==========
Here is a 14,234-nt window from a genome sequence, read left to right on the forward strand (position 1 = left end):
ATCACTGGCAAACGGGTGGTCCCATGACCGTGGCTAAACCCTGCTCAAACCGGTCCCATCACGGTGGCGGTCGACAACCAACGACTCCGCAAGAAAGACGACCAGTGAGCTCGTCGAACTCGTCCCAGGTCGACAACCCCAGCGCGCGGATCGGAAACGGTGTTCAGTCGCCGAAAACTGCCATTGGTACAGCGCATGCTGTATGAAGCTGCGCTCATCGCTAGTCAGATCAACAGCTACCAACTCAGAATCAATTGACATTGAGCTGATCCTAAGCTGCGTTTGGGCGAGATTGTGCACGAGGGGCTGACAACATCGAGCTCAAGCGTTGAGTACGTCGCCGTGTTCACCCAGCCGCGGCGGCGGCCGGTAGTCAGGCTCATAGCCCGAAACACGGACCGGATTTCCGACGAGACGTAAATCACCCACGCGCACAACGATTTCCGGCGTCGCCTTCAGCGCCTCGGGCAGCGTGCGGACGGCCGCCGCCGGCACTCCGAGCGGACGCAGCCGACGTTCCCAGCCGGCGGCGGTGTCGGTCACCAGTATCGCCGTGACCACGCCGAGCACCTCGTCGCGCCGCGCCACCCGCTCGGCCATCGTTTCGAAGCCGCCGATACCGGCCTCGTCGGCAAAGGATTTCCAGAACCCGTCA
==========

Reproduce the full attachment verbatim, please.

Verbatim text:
Here is a 14,234-nt window from a genome sequence, read left to right on the forward strand (position 1 = left end):
ATCACTGGCAAACGGGTGGTCCCATGACCGTGGCTAAACCCTGCTCAAACCGGTCCCATCACGGTGGCGGTCGACAACCAACGACTCCGCAAGAAAGACGACCAGTGAGCTCGTCGAACTCGTCCCAGGTCGACAACCCCAGCGCGCGGATCGGAAACGGTGTTCAGTCGCCGAAAACTGCCATTGGTACAGCGCATGCTGTATGAAGCTGCGCTCATCGCTAGTCAGATCAACAGCTACCAACTCAGAATCAATTGACATTGAGCTGATCCTAAGCTGCGTTTGGGCGAGATTGTGCACGAGGGGCTGACAACATCGAGCTCAAGCGTTGAGTACGTCGCCGTGTTCACCCAGCCGCGGCGGCGGCCGGTAGTCAGGCTCATAGCCCGAAACACGGACCGGATTTCCGACGAGACGTAAATCACCCACGCGCACAACGATTTCCGGCGTCGCCTTCAGCGCCTCGGGCAGCGTGCGGACGGCCGCCGCCGGCACTCCGAGCGGACGCAGCCGACGTTCCCAGCCGGCGGCGGTGTCGGTCACCAGTATCGCCGTGACCACGCCGAGCACCTCGTCGCGCCGCGCCACCCGCTCGGCCATCGTTTCGAAGCCGCCGATACCGGCCTCGTCGGCAAAGGATTTCCAGAACCCGTCA